Moving onto QE it has announced an extra £200 billion which will take the total to £645 billion. It is cracking on with this as it has bought some £4.5 billion on 3 days this week. Last night it announced it will increase its Corporate Bond holdings to £20 billion which will at least give us a laugh! Why? Well it really struggled to buy £10 billion last time although I am sure the Danes were grateful as it help prop up their shipping company Maersk, for example.

Comment

My To Infinity!  And Beyond!  theme has turned out to be rather prescient but let me now switch to the real winners here. The first is governments who via the impact of all the QE purchases  are able to borrow extraordinarily cheaply. For example my home country the UK has a ten-year yield of 0.32% in spite of fiscal promises such as the writing off of £13.4 billion of NHS trust debt yesterday. Germany has announced quite a fiscal expansion yet is being paid to borrow with a ten-year yield of -0.43%. So the winners of the era of central bank “independence ” have been those who made them independent.

Next on the list are the banks who continue to have liquidity dripped and poured into them as well as subsidies handed out. However if you look at their share prices you see that the real winners hear have been their management who have been able to profit in spite of the lack of a viable business model.

As for the rest of us, well if the tales I am receiving about small business borrowing are true we are somewhere between not so much and none at all.

21 thoughts on “To Infinity! And Beyond! The story of the central banks expansion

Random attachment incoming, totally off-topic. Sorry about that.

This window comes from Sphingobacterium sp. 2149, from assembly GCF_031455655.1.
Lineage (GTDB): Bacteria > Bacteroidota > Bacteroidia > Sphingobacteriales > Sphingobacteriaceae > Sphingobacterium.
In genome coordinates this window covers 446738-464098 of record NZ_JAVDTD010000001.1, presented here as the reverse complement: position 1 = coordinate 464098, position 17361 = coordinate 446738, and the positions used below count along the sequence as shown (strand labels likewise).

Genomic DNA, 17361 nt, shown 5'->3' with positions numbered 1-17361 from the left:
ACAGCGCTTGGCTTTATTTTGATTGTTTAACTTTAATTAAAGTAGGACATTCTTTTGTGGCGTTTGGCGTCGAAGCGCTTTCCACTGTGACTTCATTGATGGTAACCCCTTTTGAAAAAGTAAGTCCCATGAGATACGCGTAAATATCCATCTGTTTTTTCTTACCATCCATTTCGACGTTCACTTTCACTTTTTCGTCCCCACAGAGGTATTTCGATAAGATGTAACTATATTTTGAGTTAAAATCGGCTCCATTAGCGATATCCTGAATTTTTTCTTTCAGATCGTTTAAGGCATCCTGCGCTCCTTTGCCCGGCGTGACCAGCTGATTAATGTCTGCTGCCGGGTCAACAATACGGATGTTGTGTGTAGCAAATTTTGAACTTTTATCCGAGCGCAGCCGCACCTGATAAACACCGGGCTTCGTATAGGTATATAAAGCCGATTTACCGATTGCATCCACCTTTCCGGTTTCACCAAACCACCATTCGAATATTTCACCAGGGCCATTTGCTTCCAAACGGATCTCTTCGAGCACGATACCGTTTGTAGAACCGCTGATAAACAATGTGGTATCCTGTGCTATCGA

1. One of the criteria for a currency is that it must be a store of value, if central banks are “creating” trillions a day at the press of a key and committing themselves to keep printing UNLIMITED amounts, how does that translate into any fiat currency being a store of value?

    The Bank of England and the UK government are going to rue the day they blew this property bubble, what is going to happen to the millions that will lose their jobs and are unable to pay their mortgage in the coming depression?

    Will they be allowed to continue living in their houses/flats?If not where are they going to live? – there aren’t that many council properties available. Or will their payments(from the UK taxpayer naturally) be converted to rent and the bank ends up owning them by default?Thereby another stealth bailout of the banks who will end up owning hundreds of thousands/millions of properties with the mortgages paid by the UK taxpayer!

    • re: ..”, how does that translate into any fiat currency being a store of value?”

      short term store , sometimes very short term a la Zimbabwe